The conference offers expert speakers, focused breakout sessions, and real-life case studies so participants can discover and discuss emerging topics in medical genomics. Topics range from translating genomic findings into clinical care to communicating accurately and ethically with patients. Also this year, on Sunday, Sept. 29, an “Omics 101” seminar will be offered at a lay level for those new to individualized medicine. This course is being offered separately and is ideal for students and media who will be working in or reporting on the genomics field.

Individualized medicine is a growing field of patient care based on the increasing knowledge of the human genome, mapped just a decade ago. Mayo Clinic is a leader in transferring medical genomics to medical practice clinomics as evidenced by its Individualized Medicine Clinic, launched a year ago. Mayo’s Center for Individualized Medicine also includes programs in biomarker discovery, pharmacogenomics, epigenomics and the human microbiome.

Source: Mayo Clinic

DHMRI and Metabolon Announce Strategic Partnership to Provide Expanded Metabolomics Capabilities

The David H. Murdock Research Institute (DHMRI) at the North Carolina Research Campus and Metabolon, Inc., recently announced that they have entered into a strategic agreement to align metabolomics research services. Metabolon is a pioneering leader in discovery metabolomics and specializes in rapidly assessing metabolism in biological samples to quickly identify prospective biomarkers and to understand metabolic effects of treatments, interventions, nutritionals, etc. The agreement complements DHMRI’s mass spectrometry and NMR‐based metabolomics services through access to Metabolon’s industry‐leading high‐throughput biomarker discovery and profiling platform which provides an extensive, untargeted, broad metabolite survey of more than 4000 biochemicals.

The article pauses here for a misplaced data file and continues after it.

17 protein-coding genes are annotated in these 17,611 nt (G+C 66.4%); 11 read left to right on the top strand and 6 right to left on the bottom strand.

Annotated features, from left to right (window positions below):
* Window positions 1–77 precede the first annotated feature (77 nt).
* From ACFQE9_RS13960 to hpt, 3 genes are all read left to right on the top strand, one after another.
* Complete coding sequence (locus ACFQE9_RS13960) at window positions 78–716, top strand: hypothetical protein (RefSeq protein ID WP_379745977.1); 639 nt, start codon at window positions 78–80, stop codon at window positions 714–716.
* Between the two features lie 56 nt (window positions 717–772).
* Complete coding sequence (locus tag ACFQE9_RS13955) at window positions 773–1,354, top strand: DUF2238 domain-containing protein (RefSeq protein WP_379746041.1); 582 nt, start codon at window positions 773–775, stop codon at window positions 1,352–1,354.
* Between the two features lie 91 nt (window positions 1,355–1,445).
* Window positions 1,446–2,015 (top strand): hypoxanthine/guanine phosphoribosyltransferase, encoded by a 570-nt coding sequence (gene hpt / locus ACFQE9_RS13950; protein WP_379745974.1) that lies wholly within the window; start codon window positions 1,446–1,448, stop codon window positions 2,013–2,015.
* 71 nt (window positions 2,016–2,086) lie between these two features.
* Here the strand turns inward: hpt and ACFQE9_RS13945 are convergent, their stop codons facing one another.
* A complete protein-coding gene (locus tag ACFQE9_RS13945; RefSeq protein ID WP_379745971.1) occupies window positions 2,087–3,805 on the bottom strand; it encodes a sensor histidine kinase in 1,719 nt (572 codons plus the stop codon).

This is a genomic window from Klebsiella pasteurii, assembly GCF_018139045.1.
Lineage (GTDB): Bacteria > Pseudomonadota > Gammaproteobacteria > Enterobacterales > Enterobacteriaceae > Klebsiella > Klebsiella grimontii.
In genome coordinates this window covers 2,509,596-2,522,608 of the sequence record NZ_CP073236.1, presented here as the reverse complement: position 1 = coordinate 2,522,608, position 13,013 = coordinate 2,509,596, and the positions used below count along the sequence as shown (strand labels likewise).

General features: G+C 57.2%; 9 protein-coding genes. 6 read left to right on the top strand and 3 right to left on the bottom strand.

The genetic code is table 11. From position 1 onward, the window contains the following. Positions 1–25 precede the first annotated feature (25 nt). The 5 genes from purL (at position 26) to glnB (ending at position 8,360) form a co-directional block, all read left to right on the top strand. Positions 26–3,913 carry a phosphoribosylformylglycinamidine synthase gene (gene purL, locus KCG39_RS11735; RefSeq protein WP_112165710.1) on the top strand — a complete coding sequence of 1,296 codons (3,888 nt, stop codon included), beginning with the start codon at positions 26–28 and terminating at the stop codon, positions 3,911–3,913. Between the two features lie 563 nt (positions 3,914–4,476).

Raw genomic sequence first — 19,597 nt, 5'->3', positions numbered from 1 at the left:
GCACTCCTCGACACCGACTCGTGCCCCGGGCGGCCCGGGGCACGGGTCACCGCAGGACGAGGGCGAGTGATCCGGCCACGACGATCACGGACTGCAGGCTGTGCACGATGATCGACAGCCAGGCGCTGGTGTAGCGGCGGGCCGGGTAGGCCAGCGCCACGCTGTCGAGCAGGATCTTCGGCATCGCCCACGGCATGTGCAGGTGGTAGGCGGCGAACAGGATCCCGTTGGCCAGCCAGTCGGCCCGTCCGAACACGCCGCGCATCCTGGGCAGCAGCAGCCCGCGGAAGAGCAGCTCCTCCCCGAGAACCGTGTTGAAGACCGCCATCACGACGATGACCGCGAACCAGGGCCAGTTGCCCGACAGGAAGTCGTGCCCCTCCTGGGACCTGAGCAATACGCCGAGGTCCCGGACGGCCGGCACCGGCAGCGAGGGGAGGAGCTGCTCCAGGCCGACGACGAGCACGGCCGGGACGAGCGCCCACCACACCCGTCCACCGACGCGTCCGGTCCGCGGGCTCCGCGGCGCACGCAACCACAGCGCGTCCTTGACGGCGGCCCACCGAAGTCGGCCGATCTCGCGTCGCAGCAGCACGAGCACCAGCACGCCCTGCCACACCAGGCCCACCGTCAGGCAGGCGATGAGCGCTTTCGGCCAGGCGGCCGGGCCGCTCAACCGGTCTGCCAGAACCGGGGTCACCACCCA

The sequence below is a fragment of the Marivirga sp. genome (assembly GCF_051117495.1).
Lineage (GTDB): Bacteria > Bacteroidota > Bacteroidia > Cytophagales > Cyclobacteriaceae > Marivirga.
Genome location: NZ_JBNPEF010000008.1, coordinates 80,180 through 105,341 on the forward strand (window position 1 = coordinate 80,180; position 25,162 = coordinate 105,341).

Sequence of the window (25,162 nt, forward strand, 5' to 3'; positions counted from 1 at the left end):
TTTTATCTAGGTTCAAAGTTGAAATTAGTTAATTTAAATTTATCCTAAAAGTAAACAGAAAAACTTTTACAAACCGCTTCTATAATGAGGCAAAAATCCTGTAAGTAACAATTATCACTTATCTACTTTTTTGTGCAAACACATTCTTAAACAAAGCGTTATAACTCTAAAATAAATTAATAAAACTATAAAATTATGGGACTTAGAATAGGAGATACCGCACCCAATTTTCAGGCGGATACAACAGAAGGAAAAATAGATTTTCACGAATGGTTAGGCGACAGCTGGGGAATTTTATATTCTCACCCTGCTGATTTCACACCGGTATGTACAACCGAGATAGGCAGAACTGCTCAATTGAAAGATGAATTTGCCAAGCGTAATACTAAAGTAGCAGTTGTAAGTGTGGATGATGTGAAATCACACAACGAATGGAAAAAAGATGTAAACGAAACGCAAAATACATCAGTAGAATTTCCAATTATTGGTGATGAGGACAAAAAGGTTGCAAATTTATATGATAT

“This agreement leverages the strengths of our organizations to best serve DHMRI collaborators to understand metabolism and ultimately answer key research questions and deliver healthy food products for consumers. We have worked extensively in food science and nutrition and recognize that our combined resources are indeed complementary. DHMRI is a center of excellence in nutrition research and we are delighted to do our part to meet their growing needs,” says Chris Bernard, senior Vice President of Sales & Marketing for Metabolon.

DHMRI is an established not‐for‐profit research institute that provides flexible, client‐focused research services to academia, government and industry collaborators. This agreement,
consistent with the DHMRI’s collaborative approach to scientific inquiry, provides partners with additional resources for metabolomics. Metabolon’s global metabolomic approach can
pinpoint active pathways which can be further interrogated by targeted and or customized approaches offered by the DHMRI Metabolomics team.

“We are excited to broaden the breadth of services offered by the DHMRI to our collaborators. The benefits stemming from the collective knowledge of our organizations will be readily
realized by researchers, companies and consumers,” said Steve Lommel Ph.D., Interim President, David H. Murdock Research Institute.

Source: David H. Murdock Research Institute

Nodality, Inc. Reports Promising Rheumatoid Arthritis Study Results to Predict Patient Treatment Response to TNF Inhibitors

Nodality, Inc., an innovative biotechnology company advancing discovery, development and use of transformative therapies by revealing functional systems biology, recently announced results of the Company’s comprehensive research study to identify cell markers (biomarkers) of disease activity and treatment success in rheumatoid arthritis (RA) patients. The study findings demonstrated that Nodality’s SCNP technology, which measures functional pathways at the single cell level, can be used to identify biomarkers of responsiveness to treatment with tumor necrosis factor inhibitors (TNFIs). RA affects an estimated two million Americans, and TNFIs constitute the most commonly prescribed therapy. Approximately half of patients respond to treatments such as TNFIs, leaving a substantial unmet need to identify which patients are more likely to respond to current therapies. Optimizing use of currently available therapies could potentially delay tissue damage and progression of disease.